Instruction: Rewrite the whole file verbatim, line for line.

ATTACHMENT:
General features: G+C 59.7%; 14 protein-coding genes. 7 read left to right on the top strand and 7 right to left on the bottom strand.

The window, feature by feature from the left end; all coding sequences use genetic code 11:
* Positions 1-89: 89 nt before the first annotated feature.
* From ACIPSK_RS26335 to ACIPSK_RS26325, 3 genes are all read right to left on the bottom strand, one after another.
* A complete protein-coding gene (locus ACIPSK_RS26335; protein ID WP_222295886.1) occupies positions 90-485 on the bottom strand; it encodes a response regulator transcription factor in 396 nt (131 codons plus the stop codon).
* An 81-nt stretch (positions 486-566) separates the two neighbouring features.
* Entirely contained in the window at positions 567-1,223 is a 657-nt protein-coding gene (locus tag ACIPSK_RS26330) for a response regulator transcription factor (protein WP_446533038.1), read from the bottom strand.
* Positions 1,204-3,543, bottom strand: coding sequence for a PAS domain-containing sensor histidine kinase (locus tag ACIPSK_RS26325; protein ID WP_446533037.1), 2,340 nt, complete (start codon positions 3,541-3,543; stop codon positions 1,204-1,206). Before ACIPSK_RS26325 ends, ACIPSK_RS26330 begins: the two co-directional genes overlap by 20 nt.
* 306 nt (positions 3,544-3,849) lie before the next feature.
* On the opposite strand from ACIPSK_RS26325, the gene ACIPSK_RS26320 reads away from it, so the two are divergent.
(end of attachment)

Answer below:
General features: G+C 59.7%; 14 protein-coding genes. 7 read left to right on the top strand and 7 right to left on the bottom strand.

The window, feature by feature from the left end; all coding sequences use genetic code 11:
* Positions 1-89: 89 nt before the first annotated feature.
* From ACIPSK_RS26335 to ACIPSK_RS26325, 3 genes are all read right to left on the bottom strand, one after another.
* A complete protein-coding gene (locus ACIPSK_RS26335; protein ID WP_222295886.1) occupies positions 90-485 on the bottom strand; it encodes a response regulator transcription factor in 396 nt (131 codons plus the stop codon).
* An 81-nt stretch (positions 486-566) separates the two neighbouring features.
* Entirely contained in the window at positions 567-1,223 is a 657-nt protein-coding gene (locus tag ACIPSK_RS26330) for a response regulator transcription factor (protein WP_446533038.1), read from the bottom strand.
* Positions 1,204-3,543, bottom strand: coding sequence for a PAS domain-containing sensor histidine kinase (locus tag ACIPSK_RS26325; protein ID WP_446533037.1), 2,340 nt, complete (start codon positions 3,541-3,543; stop codon positions 1,204-1,206). Before ACIPSK_RS26325 ends, ACIPSK_RS26330 begins: the two co-directional genes overlap by 20 nt.
* 306 nt (positions 3,544-3,849) lie before the next feature.
* On the opposite strand from ACIPSK_RS26325, the gene ACIPSK_RS26320 reads away from it, so the two are divergent.